WOLFEBORO — Yesterday a Carroll County Judge issued an injunction prohibiting the Town from implementing a plan to null and void the Collective Bargaining Agreement between the Town and Local 3708.
Once again this small Local who had to fight to get recognized by the voters at town meeting, twice, proved that they are still willing to do what is necessary to protect thier membership.
Attorney Jake Krupski, of Molan Milner and Krupski has won another important injunction for our Locals.
Please review the attached decision and look for more updates on future hearings on this case.
The Wolfeboro Board of Selectmen voted 5-0 on Aug. 4 to rescind recognition of the union representing members of the Wolfeboro Fire-Rescue Department. By rescinding recognition of the union, the board also repudiated the current contract between the union, Professional Firefighters of Wolfeboro, NH Local 3708, and the town.
The move was the town's final response to three years of failed negotiations over health insurance benefits.
The legal basis for rescinding recognition was that the RSA cited in Warrant Article 19 in 2002 authorizing the town to recognize the union, RSA31:3, had been superseded in 1975. The superseded RSA allowed a town to recognize a bargaining unit of as little as three members. The current law, RSA 273-A:8 states that "in no case shall the board certify a bargaining unit of fewer than 10 employees with the same community of interest without the prior approval of the governing body of the public employer," meaning Town Meeting. Since Article 19 did not cite the proper RSA, it was invalid. Current membership of Local 3708 is nine members (three lieutenants and six firefighters).
The real issue was the refusal of the union to accept terms for health insurance in line with all other town employees. In 2007 the town undertook a review of the total compensation of town employees, including benefits as well as wages and salaries. According to Selectman Chair Linda Murray, "the town needs to control increases in the cost of benefits and shift the emphasis on to salary and away from benefits." To accomplish this, the town reduced the number of health insurance plans offered from six to three, and offered to add the cost difference between an employee's current plan and a lower cost plan to the employee's salary, less their contribution to the plan. The town also offered an opt-out payment to employees who opted out of health insurance from the town (usually shifted to a spouse's plan). In all cases this meant a higher wage or salary but a lower benefit cost. The share of the insurance cost to employees also rose to seven percent.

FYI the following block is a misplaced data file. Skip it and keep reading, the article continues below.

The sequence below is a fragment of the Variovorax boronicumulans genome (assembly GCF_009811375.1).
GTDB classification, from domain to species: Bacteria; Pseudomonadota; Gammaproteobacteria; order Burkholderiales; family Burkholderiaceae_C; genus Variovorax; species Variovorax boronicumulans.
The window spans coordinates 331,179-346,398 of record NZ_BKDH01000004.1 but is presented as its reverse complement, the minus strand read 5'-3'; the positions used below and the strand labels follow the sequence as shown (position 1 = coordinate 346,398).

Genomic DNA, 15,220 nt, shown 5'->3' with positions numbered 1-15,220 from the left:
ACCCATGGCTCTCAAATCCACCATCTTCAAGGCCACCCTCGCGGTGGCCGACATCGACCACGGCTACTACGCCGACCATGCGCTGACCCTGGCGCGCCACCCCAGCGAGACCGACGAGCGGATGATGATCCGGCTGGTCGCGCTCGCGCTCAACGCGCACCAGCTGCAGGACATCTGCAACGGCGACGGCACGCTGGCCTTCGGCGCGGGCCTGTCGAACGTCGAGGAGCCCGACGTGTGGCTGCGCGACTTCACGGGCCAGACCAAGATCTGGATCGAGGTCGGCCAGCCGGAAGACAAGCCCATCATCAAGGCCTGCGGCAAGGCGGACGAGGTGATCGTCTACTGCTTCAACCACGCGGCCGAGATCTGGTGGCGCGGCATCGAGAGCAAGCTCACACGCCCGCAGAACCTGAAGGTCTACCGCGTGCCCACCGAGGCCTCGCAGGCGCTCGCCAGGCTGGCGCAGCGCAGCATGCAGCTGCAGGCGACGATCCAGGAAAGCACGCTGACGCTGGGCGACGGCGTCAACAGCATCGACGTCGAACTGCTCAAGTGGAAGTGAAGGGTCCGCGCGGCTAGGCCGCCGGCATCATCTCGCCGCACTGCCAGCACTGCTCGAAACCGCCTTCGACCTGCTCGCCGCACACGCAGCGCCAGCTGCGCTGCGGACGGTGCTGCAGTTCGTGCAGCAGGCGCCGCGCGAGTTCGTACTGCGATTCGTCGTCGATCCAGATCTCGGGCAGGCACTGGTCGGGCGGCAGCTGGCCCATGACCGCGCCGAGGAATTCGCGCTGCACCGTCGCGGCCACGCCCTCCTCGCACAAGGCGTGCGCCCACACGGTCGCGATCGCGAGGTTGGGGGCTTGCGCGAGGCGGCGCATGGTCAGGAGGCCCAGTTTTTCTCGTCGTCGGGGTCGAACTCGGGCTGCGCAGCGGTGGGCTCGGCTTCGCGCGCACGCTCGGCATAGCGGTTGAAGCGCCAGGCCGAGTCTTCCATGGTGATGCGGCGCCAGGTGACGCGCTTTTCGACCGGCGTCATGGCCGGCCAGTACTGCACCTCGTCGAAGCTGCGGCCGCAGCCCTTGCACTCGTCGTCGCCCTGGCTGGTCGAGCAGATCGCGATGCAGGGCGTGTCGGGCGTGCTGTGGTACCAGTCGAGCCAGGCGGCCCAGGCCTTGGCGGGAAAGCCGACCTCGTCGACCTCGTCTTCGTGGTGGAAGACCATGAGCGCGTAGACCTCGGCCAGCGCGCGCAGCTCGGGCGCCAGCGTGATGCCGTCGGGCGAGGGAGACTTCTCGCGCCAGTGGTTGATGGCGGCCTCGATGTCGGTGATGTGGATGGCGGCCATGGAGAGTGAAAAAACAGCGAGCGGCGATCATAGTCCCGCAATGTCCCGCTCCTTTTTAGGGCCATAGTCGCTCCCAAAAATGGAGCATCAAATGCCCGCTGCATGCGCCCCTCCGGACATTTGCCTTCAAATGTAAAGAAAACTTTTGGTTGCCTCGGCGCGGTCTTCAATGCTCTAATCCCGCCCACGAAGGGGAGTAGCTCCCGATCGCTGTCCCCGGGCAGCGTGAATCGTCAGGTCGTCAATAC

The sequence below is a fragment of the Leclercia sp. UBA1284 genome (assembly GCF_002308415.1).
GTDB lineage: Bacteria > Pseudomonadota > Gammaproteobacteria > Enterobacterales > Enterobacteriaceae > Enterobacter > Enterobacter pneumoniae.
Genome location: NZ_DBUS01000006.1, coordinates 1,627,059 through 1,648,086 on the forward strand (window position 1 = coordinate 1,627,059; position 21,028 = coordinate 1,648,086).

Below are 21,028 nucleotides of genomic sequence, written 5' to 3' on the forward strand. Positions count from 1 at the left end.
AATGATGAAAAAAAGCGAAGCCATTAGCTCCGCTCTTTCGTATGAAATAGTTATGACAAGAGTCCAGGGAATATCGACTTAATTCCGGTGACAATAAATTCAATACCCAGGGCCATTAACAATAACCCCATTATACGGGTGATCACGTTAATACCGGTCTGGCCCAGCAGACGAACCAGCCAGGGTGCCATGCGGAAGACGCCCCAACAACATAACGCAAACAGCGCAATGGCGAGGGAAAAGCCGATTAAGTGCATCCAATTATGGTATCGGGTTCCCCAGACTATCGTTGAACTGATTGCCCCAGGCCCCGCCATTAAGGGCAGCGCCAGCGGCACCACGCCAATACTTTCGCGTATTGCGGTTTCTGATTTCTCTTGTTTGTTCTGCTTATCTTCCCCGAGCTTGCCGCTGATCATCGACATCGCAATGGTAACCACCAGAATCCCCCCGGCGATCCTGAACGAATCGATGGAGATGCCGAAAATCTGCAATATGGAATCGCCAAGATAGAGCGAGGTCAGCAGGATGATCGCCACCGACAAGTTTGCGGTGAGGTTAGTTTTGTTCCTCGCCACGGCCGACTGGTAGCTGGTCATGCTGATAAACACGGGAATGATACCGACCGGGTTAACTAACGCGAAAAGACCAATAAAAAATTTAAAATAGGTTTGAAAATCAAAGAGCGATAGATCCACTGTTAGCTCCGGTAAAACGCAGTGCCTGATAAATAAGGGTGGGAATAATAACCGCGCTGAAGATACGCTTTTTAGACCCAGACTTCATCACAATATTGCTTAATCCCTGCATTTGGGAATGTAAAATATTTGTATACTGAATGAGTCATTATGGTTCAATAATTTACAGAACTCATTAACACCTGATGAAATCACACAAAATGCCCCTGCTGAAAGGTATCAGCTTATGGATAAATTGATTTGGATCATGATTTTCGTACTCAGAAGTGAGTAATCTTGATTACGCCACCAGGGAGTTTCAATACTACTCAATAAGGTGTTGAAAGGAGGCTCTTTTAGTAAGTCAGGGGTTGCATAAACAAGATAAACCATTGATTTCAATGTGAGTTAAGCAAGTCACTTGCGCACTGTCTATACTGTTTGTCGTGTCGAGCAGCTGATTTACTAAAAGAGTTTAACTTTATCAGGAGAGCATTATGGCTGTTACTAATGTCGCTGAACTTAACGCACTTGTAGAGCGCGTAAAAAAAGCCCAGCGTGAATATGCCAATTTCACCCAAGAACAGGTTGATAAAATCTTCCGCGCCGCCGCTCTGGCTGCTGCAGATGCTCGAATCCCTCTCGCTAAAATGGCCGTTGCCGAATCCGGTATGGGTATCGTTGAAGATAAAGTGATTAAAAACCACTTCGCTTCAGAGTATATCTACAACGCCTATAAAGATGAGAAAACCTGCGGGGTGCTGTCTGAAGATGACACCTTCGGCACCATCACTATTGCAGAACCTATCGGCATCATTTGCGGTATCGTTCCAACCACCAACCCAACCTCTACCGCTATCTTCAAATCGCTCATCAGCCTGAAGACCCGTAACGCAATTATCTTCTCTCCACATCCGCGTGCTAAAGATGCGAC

Murray said the town saved $82,441 as a result of nonunion employees, ASCME employees and police accepting the town's proposal and switching plans. Firefighters did not accept the proposed changes in 2008, 2009 and 2010.
She said the town had a pay and classification study done by Thornton and Associates in 2008 that looked at total compensation (pay and benefits) for all town positions. The study led the town to make adjustments, including pay increases for some positions. Murray said that ASCME came prepared to negotiate the changes for the town office positions it represented, but the firefighters union was not prepared to make any concessions or change health insurance plans.
"Not recognizing the union is the only way to resolve this," Murray said. Town Manager Dave Owen said that the firefighters would be placed under the town's personnel plans as of the first pay period of October, and during the month of September there will be an open enrollment period for firefighters.
Selectman Sarah Silk said, "During difficult times, ASCME and nonunion employees have made concessions. I am very disappointed that we have not been able to move forward [with the firefighters] after three years."
Selectman Chuck Storm asked how Wolfeboro compared to other towns in health insurance. Owen said he has read about towns going to 18 percent and 25 percent employee contributions to health insurance vs. seven percent for Wolfeboro town employees.
"Firefighters pay no share, plus they get differential pay as well," he said.
Murray added that the current family plan costs the town $3,950 more for firefighters than for any other town employees.
Selectman Marge Webster moved to rescind recognition of the union, stop negotiating and bring the firefighters into line by October. The vote was 5-0 in favor.